Rhiannon Downie-Hurst, who is the co-founder of the Dubai-based company, The Big Proposals, elaborates further, “Many times, when we organise proposals, there is sometimes a request for privacy, like in a special room in a restaurant, on terraces or in a private garden. However, there are some times where people like proposing in the open, and don’t mind others watching. These kind of people tend to be more extroverted and social. They want their proposals to go viral. Many of them who have public proposals, tend to have a large following, like influencers. They don’t mind having their special moment photographed and being circulated on the internet,” she says.
These people want to be noticed by others, and seek some form of validation, which social media now provides, adds Ponsford. The moment going viral is more important than the moment itself, sometimes. And so, they leave no stone unturned to let a private moment be publicised.
There are some times where people like proposing in the open, and don’t mind others watching. These kind of people tend to be more extroverted and social. They want their proposals to go viral. Many of them who have public proposals, tend to have a large following, like influencers
There are several compilations of viral public wedding proposals on YouTube. In one video, the man proposed to his lover in front of the Eiffel Tower, while the girl got emotional and accepted the ring, as everyone sat and watched. In another, a child leads a blindfolded woman on a beach, while the fiancé stands and waits. Across the beach are the letters asking her to marry him. In all the videos, the girl cries, is overwhelmed, accepts the proposal and a flashing ring follows, and everyone cheers. TikTok has a separate hashtag for wedding proposals and the videos have amassed more than 13 million views.
If you do insist on a public proposal, what to keep in mind
“The proposal has certainly proven controversial,” explains Sharin Shafer, the co-founder of the London-based matchmaking agency Bond, The Agency. She explains her point with the example of how the prospective groom proposing at a graduation, drew disapproval from many corners of the internet, as well as praise. Some saw him trying to overshadow the graduation, others thought it was a “momentous” occasion to pop the question.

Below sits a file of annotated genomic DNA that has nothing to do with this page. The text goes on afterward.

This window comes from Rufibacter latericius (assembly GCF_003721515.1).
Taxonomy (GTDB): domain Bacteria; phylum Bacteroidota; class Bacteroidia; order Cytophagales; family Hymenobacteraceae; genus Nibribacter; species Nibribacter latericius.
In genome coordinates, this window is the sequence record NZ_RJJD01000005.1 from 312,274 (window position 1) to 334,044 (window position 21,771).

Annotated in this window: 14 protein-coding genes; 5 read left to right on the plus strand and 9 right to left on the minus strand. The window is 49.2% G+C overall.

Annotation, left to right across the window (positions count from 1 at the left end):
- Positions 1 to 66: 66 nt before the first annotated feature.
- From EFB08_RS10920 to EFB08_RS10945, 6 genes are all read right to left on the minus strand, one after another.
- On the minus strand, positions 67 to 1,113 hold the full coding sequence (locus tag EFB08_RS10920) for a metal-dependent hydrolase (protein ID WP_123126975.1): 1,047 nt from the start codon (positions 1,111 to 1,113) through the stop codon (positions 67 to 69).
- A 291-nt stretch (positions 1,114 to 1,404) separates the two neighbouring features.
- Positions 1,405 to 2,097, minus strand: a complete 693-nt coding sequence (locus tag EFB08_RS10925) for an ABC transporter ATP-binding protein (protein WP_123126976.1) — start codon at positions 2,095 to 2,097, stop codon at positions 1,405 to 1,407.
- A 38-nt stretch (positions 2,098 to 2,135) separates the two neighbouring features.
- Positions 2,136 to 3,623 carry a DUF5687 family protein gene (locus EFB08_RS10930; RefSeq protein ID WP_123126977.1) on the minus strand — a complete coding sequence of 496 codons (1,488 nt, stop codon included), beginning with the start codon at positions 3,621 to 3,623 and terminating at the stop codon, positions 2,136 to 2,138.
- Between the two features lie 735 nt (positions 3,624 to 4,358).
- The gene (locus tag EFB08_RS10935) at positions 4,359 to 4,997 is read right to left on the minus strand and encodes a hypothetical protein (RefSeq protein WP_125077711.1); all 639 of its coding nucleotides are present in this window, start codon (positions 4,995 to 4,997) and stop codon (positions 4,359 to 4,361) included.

Shafer advises, “It is a matter of personal preference, and you should consider both your partner’s personality and yours. Remember, a public proposal is a way to show your love to the world and celebrate with others, but it may also cause stress and embarrassment.”
Shafer provides some advice for all those who consider a public proposal. “Is your partner shy? Does speaking in public make you nervous? Are either of you uncomfortable with dramatic displays of affection and emotion?” If your answer is yes to all of these questions, then avoid a public proposal.
Is your partner shy? Does speaking in public make you nervous? Are either of you uncomfortable with dramatic displays of affection and emotion? If your answer is yes to all of these questions, then avoid a public proposal.
However, you choose to propose, it really depends on your partner and you, adds Shafer. “If you are extremely extroverted then a public proposal might be appropriate, but if you’re more introverted, a private moment will be much appreciated,” she says. Shafer also advises that if you need to do a public proposal, you need to know where to do it. Preferably avoid it during an event where you risk stealing someone else’s spotlight. “Remember if an event is of special significance to someone, then the event should be remembered for that rather than have the event hijacked by someone’s proposal as this may appear selfish, even if the intention was well-meaning.”
Both of you need to be on the same page
For those who are unsure at all if their partner will say yes in the first place, avoid proposing publicly, advises Shafer.
Ponsford points out the importance of how the other person needs to have some idea at least, that there is in fact, a plan for marriage. “To each their own, I suppose when it comes to public wedding proposals, but I think what’s most important is that the other person needs to have some idea that you have planned the future together. They shouldn’t be so completely surprised either,” says Ponsford.
She remembers an acquaintance who thought that he would be daring and romantic and propose in London’s Hyde Park, with all his friends watching. “He went the whole nine yards too, singing their favourite song, because he thought she would like it. She was so stunned by the proposal as she was unsure about him in the first place that she excused herself, running out of the park. He just stood there rather awkwardly with the ring, wondering whether she would come back. Now that’s embarrassing,” says Ponsford.